No, but it does give me an indication of your mechanical knowledge.
My radiator came with new fittings to connect to the hoses. One of the fittings had a defect that had to be filed smooth to make it have a proper metal to metal seal and stop leaking ATF.
Replace the amount of ATF drained when you’re done. The engine must be running. You’ll need to wait for 20+ minutes before the next dipstick reading after adding fluid to let it settle down the tube.
If the fittings go it will leak ATF. Some people will keep driving with a slipping transmission and ruin the transmission.
Just my opinion.
If this is the original radiator, you are running on borrowed time.
If finances allow: replace radiator, thermostat, upper and lower radiator hoses. Take a close look at heater hoses.
Replace rubber transmission cooling lines, drop transmission pan, replace filter and transmission fluid.
I believe it’s the original tranny. The fluid has been changed a few years ago. The only thing is I am planning on a 600 mile road trip in 2 weeks. Bad timing :(. The lines won’t get here for some time.
Is it possible to replace the radiator and cut away the really bad part of the line? Then run a new piece of rubber transmission line from the radiator to the newly cut metal line and use a clamp of two? It won’t have the little tip to the end of the metal line though as it would be cut
I meant if original radiator.
Sorry. I meant original radiator
You’d be far better off by using copper tubing and compression fittings. Route the line carefully, mount it permanently so that the line doesn’t move near the radiator, use a short length of hose to connect near the transmission so that the transmission CAN move slightly on its mounts, make sure it doesn’t leak, then forget it. That’s a permanent fix.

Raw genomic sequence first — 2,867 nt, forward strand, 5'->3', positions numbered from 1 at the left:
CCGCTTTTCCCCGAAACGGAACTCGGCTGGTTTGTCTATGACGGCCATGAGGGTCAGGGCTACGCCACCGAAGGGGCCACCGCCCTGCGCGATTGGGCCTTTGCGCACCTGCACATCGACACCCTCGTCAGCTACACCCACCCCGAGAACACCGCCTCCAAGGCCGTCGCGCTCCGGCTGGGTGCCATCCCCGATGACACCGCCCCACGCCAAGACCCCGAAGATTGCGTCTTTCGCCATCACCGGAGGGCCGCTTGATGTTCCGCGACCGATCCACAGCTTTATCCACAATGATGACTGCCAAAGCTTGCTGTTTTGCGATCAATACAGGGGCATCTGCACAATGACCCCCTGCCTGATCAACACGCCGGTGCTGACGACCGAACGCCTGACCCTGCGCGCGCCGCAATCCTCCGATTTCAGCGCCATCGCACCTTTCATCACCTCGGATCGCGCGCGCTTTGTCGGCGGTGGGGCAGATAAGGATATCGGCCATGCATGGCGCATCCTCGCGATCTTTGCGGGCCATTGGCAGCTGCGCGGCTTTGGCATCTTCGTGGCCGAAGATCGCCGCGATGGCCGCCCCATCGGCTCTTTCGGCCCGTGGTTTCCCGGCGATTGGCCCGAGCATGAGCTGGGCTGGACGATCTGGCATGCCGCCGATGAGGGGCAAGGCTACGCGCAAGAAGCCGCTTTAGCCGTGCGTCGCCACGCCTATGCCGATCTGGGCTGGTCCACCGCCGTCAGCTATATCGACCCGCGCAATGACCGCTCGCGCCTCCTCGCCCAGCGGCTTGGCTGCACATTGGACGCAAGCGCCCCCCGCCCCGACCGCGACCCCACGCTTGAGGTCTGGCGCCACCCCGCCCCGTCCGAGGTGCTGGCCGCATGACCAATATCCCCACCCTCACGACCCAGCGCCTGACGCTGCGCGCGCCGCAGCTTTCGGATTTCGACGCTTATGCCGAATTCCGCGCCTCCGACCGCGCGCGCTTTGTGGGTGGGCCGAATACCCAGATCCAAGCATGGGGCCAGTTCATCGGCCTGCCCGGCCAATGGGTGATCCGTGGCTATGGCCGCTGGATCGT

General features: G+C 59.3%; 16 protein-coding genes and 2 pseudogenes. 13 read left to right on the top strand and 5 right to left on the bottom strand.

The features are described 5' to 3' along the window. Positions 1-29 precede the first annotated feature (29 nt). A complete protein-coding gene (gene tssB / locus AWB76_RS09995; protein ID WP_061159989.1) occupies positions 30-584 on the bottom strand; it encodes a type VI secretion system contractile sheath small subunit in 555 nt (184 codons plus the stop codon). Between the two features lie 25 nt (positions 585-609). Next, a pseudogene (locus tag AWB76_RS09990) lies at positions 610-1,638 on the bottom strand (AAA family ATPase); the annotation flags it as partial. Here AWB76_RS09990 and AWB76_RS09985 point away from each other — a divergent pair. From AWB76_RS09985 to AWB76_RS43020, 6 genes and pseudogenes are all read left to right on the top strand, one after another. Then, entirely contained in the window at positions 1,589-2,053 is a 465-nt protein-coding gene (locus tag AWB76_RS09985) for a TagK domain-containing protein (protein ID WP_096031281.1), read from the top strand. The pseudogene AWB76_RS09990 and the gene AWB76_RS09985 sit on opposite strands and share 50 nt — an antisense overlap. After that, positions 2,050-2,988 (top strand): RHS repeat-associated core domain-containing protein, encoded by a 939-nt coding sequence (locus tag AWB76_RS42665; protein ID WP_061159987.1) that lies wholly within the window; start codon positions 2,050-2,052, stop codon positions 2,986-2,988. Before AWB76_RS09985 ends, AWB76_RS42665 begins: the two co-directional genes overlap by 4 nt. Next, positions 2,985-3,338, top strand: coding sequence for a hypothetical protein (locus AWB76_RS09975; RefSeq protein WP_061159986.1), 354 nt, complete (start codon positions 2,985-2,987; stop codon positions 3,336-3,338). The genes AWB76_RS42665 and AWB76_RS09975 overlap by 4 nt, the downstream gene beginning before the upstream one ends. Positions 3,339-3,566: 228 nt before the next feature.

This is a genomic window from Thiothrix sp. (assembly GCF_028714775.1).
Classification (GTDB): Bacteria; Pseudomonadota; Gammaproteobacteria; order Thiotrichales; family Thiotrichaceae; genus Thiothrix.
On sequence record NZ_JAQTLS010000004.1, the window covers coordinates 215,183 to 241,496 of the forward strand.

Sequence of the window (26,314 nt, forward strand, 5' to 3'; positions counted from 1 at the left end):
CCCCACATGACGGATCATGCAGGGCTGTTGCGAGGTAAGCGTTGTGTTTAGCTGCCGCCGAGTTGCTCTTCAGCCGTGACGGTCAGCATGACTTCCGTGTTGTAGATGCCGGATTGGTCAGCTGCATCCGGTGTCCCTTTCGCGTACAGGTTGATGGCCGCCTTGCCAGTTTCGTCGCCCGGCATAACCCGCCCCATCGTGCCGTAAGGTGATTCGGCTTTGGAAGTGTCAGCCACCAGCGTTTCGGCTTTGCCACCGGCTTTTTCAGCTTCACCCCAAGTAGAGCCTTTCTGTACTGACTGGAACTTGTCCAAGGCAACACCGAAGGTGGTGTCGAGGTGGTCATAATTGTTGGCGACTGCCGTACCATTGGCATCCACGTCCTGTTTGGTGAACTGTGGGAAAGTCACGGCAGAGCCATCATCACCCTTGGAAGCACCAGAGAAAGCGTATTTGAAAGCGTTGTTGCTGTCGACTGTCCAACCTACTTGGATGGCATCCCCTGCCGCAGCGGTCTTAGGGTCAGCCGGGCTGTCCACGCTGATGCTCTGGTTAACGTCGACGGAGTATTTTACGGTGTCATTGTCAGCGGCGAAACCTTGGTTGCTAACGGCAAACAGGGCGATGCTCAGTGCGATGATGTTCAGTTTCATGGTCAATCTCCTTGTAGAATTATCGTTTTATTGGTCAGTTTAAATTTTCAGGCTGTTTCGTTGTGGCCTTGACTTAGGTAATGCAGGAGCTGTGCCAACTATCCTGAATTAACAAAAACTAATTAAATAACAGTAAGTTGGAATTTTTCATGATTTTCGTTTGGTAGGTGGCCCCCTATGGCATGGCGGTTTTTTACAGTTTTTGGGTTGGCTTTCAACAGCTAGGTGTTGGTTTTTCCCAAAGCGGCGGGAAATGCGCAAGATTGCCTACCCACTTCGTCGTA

Never use compression fittings in a high pressure system.
Either use a flare fitting, or in your case, a hose barb fitting.
If transmission fluid starts leaking from the radiator, it means the radiator requires replacement. and if you want, the hoses from the radiator to the transmission.
Couldn’t agree more.
Fortunately, the transmission cooler lines are not high pressure.
Make sure the new transmission screen is OEM equivalent with very fine mesh. What Oreilly’s sold me was much more coarse than the original. Or just clean it with brake parts cleaner.
It will if you partially flare the end with a regular double flare brake line flaring tool using the first step of the double flare process. Start the double flare step with a shorter portion than if you were doing the full double flare. It will be easier and turn out better.
Aluminum transmission coolers?